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Programming and managing research for global challenges

Updated on 01/23/2017
Published on 12/15/2016
Keywords: Inra2025 - FOCUS

INRA is one of the biggest agricultural research organisations in the world. It is active in a wide variety of fields to address issues related to nutrition, agriculture and the environment, which are now framed in the wider context of the bioeconomy and food systems.



No interdisciplinarity without disciplinary pillars
Cross-comparison of disciplinary perspectives is often necessary to fully address the complex issues underpinning food systems: earth and environmental sciences, life sciences, and economic and social sciences. INRA must therefore implement interdisciplinary programming initiatives for research to meet identified goals and, to do so, promote the solidity of the disciplinary pillars on which interdisciplinarity naturally rests. Exploring certain disciplinary frontiers is a key component of INRA’s activities: so much so that, by default, the Institute is viewed as a leader in this domain, which is one of the missions of the research divisions.

The creation of strategic plans for the Scientific Divisions (SSD 2016-2020) promotes the recognition of advances made in key disciplinary fields at INRA: biological and environmental sciences, which are the foundation of the Institute, from the molecular and cellular level to landscapes and the biosphere, as well as the biotechnology-related fields underpinning agricultural science, biogeoscience, engineering sciences, and social and economic sciences.  For the most part, essential research questions and the frontiers of science and new technologies connected to these disciplines are identified in the SSD.

A look at the initial results of the Institute’s major interdisciplinary programmes, including the eight metaprogrammes (MP) launched since 2010, confirms the importance of combining disciplines, promoting methodological exchanges on different objects and of developing systemic and integrative approaches. (See « Metaprogrammes: programming tools for strategic goals »)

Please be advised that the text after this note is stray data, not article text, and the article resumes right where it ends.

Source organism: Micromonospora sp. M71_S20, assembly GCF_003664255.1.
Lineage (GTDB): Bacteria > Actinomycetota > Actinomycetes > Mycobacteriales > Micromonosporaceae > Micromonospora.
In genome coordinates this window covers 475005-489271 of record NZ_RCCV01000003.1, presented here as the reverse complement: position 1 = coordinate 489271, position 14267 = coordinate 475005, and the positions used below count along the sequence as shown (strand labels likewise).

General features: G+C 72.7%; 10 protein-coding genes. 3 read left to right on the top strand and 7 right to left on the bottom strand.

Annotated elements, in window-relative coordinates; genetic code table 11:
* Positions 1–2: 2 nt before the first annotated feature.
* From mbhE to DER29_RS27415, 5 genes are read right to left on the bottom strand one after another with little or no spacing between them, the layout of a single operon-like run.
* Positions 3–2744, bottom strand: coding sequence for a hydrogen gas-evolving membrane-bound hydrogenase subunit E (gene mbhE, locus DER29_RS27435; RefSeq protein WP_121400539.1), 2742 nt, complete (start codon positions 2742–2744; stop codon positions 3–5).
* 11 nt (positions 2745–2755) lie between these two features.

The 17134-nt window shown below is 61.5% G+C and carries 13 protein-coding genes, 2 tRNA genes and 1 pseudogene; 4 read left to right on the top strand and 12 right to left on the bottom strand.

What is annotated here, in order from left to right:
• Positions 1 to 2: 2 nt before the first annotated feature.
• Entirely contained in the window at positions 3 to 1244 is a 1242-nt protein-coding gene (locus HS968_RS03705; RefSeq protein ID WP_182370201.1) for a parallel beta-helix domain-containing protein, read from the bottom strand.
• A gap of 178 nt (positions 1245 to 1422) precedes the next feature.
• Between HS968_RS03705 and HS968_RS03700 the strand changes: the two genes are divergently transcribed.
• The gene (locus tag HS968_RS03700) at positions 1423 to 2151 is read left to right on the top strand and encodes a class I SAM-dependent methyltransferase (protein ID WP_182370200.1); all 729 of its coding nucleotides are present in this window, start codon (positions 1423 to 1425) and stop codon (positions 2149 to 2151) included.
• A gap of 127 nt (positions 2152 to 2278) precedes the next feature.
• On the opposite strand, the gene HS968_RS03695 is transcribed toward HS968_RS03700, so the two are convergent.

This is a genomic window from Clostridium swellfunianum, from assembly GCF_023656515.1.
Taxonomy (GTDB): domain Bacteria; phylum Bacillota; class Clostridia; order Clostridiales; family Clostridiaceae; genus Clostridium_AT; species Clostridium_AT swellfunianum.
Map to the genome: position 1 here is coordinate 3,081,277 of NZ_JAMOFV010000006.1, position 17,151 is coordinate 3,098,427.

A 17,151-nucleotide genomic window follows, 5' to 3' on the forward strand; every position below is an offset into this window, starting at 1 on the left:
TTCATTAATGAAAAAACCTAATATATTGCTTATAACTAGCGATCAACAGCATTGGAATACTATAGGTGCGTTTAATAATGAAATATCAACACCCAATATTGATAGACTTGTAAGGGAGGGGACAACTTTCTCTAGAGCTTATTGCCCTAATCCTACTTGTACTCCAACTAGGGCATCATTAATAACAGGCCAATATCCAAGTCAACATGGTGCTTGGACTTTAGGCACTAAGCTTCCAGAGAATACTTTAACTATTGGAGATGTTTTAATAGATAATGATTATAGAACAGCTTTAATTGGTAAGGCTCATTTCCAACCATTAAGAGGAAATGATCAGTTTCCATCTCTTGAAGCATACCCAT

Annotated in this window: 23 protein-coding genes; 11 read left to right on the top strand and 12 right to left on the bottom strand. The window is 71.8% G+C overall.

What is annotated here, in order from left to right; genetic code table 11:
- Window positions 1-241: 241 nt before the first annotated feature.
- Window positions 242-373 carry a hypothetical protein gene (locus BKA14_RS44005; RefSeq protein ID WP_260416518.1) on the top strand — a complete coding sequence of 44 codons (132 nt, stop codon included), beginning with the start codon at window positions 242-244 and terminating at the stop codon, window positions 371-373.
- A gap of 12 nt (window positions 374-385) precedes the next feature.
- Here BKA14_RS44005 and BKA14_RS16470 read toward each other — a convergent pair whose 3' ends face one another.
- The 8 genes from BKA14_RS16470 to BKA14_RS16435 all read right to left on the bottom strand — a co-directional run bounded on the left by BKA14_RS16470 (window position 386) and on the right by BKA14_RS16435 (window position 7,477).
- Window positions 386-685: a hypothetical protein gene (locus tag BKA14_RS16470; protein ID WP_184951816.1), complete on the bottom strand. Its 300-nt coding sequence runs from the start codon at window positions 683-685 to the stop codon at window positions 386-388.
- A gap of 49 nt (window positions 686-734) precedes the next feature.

Changes in the way research is conducted have also been put into perspective. The digital revolution and the growing role of modelling and computer technology on one hand, and the importance given to citizen science in research on nutrition, agriculture and environment on the other, deserve mentioning.

INRA has always cultivated a drive towards high-quality, collaborative science with an impact. The mechanisms underlying the framework of the impact of public agricultural research, analysed as part of the ASIRPA study, show that combining these principles is the best way to maximise the positive impact of knowledge in society by creating values, jobs and competitiveness or by supporting public policies:

  • High-quality science,because every discovery is intrinsically beautiful and because ASIRPA found that innovation is frequently the product of the most internationally recognised teams, driven by curiosity.
  • Science with an impact,to meet the diverse expectations of society and to foresee future challenges by supporting public policy and playing an important role in technological, social, and organisational innovation.
  • Collaborative science,as a responsibility within the Institute, with our partners and our co-citizens – the discoveries we make today will shape tomorrow.

In addition to these shared values, a general principle guiding research at INRA is the consideration of food systems from all angles and the interdependency of agricultural production, processing and consumption and how this relationship affects the environment. Often, the solution to a processing sector or consumer issue is found in production systems. On the contrary, specifications defined upstream often place constraints on production systems which cannot be managed without upsetting the balance between economic, social and environmental performance. Food systems have both positive and negative effects on human nutrition, on the safety of the food chain, and on the well-being of the environment. They are in fact organised at the regional level, typically with production occurring in rural areas and consumption in urban areas; this territorialisation is itself a determining factor in a good number of these systems’ properties and effects.  

Lastly, we cannot address global issues without an international vision and action plan. Half of all INRA publications are the product of international partnerships. INRA must continue to cultivate this strength and promote international collaborative dynamics, to extend their perimeter beyond Europe and OECD countries and to apply them to joint programming for broad strategic goals that are shared at the global level.   

Read the post « Food systems: facing unprecedented challenges »